I wish I had heard of this 20 years ago when my son was diagnosed with ADHD/ODD…what a nightmare…my son wouldn’t take medication because of his ODD and the influence of his grandparents telling him he didn’t have to cuz it would turn him into a zombie…they were too worried that with his IQ, it would cause him to not be as functional. Only problem is kids with ADHD/ODD need something that encourages focus and the ability to sit still. I think it would have helped his compulsive behavior as well. 40+ years later, I was diagnosed with ADD, and after always questioning myself if I was the host of his, I found out it is often hereditary. He should be on medication (especially cuz now he has severe social anxiety) but I feel better knowing that what I always felt in my gut, was seemingly validated. And ODD left untreated or unmanaged is a different animal all on its own….at almost half my life expectancy, I finally feel like I have gotten control of much of my thoughts and feelings. It feels good that my brain doesn’t shut down anymore and I can think more clearly. I wish it didn’t take all this time to finally get help for myself and hopefully my son chooses to do something about it also.

  • #122815

    donnalovesgod
    Participant

    I simply need help. We adopted our daughter from foster care. We have had her since she was 2 months old. She was badly drug addicted and had failure to thrive, been in therapy since 3 months old. She was fine til about almost age 2. Now she will be 4 this Friday and doc gave us Ridellan for her to start using when she turns four. She has turned our family upside down, she seems so unhappy most of the day whining and complaining screaming getting into everything all day long same stuff everyday. Now she yells back and is becoming Defiant. I want to help her so bad but scared to start her on meds!!

    Can I hear from parents who started their kids at such a young age please?

  • #122863

    Penny Williams
    Keymaster

    There is a lot of trial and error with ADHD medication. And expecting that a loss of appetite shows that it’s working is ignorant. Yes, it affects appetite for many, but not everyone. The best measure to see if it’s working is to journal each day about behaviors (good and bad) and look for improvements.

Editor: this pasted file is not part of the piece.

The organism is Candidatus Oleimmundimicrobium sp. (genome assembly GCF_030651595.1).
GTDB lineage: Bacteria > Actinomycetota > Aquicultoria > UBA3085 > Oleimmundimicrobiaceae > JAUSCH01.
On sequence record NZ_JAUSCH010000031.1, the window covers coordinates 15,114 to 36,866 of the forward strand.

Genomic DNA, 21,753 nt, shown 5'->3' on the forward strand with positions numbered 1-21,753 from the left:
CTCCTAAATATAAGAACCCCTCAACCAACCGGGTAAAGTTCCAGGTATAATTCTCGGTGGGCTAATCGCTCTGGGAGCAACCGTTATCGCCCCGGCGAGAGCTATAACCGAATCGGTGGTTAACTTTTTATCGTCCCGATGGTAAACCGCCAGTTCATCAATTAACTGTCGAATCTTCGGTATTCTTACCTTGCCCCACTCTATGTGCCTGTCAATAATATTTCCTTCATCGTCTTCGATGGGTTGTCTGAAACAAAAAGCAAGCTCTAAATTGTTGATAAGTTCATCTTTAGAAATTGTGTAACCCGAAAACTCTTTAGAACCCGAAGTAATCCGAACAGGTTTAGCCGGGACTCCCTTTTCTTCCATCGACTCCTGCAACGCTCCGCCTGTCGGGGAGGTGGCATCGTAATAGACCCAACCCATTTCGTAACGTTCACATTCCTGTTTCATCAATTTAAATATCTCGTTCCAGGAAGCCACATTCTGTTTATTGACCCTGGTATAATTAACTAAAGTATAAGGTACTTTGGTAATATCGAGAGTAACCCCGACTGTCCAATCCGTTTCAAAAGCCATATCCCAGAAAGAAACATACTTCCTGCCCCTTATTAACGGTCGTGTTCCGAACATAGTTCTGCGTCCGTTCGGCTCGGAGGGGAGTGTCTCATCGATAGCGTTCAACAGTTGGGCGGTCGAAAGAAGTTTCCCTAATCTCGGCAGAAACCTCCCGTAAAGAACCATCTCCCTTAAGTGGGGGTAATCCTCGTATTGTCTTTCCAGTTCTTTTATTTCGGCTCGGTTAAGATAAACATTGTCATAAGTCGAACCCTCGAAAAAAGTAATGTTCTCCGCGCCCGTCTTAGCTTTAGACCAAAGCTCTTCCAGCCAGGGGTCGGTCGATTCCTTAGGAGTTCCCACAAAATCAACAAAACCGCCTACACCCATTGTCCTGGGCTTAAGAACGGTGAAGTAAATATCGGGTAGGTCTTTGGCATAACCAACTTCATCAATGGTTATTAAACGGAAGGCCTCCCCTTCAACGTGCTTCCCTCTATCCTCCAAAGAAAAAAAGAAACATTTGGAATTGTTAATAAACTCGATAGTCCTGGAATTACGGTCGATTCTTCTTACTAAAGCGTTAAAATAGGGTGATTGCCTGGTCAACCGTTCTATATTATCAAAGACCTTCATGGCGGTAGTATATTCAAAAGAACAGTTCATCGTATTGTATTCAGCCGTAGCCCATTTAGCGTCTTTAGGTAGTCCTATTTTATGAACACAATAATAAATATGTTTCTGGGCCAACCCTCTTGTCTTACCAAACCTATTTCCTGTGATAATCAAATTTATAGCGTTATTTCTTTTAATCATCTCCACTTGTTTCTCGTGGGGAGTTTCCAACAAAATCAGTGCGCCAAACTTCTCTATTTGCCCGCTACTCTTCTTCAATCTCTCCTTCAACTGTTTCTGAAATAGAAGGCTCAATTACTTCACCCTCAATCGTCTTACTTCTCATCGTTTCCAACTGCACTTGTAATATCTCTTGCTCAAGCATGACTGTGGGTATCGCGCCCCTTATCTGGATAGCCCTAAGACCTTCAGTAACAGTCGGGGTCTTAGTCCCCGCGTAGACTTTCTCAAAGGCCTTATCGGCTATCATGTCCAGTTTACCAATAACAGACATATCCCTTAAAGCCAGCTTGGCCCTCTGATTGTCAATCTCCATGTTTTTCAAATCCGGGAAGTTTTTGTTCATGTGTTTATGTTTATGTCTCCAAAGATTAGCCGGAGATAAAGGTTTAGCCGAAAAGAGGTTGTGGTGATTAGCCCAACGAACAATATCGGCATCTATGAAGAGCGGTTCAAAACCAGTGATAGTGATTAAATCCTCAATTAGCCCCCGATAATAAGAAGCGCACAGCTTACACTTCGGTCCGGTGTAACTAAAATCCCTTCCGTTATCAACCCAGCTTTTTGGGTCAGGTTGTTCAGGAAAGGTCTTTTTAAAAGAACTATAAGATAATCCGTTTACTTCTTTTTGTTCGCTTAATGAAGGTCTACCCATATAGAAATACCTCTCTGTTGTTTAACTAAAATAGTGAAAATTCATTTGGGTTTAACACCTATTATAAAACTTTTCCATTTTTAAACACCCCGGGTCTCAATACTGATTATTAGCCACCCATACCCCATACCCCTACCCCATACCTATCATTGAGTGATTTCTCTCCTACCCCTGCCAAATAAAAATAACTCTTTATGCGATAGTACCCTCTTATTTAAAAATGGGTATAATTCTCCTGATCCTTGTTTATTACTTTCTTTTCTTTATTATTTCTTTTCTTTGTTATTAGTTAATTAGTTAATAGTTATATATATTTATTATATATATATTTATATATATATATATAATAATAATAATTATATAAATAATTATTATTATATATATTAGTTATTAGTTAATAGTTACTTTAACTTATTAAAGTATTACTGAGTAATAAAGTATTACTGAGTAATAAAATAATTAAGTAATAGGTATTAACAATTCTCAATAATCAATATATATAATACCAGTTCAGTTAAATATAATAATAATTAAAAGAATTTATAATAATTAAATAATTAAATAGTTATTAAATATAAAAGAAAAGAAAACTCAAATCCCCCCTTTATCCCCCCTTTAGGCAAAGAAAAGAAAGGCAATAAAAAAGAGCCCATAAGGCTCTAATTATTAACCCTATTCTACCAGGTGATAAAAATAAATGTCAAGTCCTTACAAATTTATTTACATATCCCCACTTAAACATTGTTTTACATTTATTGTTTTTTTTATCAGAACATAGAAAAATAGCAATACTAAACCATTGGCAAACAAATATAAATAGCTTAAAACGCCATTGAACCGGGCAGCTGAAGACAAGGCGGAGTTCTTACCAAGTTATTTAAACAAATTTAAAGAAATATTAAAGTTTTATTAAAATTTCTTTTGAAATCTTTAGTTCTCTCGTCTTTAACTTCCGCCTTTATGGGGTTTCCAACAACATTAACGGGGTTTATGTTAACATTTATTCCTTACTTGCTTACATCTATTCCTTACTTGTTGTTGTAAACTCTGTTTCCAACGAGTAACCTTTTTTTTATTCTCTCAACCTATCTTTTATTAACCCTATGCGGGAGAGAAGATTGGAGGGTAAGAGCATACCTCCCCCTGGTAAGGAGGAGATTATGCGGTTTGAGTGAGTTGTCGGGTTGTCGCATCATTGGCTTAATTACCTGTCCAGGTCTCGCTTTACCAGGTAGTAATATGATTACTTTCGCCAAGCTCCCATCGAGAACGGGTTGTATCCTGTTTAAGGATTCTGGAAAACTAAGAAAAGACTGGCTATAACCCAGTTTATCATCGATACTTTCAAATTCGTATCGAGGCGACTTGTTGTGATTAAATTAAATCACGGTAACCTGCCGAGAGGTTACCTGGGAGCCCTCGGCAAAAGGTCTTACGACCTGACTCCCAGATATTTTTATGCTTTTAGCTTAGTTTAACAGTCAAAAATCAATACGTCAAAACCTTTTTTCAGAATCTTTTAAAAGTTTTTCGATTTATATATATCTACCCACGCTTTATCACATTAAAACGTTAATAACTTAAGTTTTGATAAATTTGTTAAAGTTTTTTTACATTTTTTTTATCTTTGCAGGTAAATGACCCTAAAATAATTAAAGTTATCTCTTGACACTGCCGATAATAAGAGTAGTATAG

A Patient’s Primer on the Stimulant Medications Used to Treat ADHD

    Penny
    ADDitude Community Moderator, Parenting ADHD Trainer & Author, Mom to teen w/ ADHD, LDs, and autism

  • #122935

    afield3
    Participant

    Thank you all so much for the replies. I guess it’s just difficult because our main issue with her is careless mistakes and concentrating in school and with it being summer we just can’t tell as well. She is not hyperactive, so we don’t see much difference there. She just seems tired and subdued. We are going to try the 30mg Vyvanse for a few days and I guess get the 20 mg called in and try that if she’s still tired and has lack of energy on the 30mg? I wish there was a generic.

    The 30mg is still a low dose for Vyvanse, right? She is 5’7 and around 125 if that helps. She is adult sized for sure! I just don’t want her on too much I guess is my main concern with the dosage. Is that why she could be tired? The 20-30mg is too much? We are just so confused. I would love to do the swab, but I keep reading it’s around $300. Does insurance not help with that? Sorry for all of the questions and thank you so much!

    • #123009

      Penny Williams
      Keymaster

      Stimulant medications for ADHD are NOT diagnosed by size, weight, or age. The dose needed depends on the individual’s neurotransmitter needs, metabolism, and genetics. A tiny 7-year-old could need the max dose while a 300 lb man could only tolerate and need the minimum dose.

      A Patient’s Primer on the Stimulant Medications Used to Treat ADHD

      Penny
      ADDitude Community Moderator, Parenting ADHD Trainer & Author, Mom to teen w/ ADHD, LDs, and autism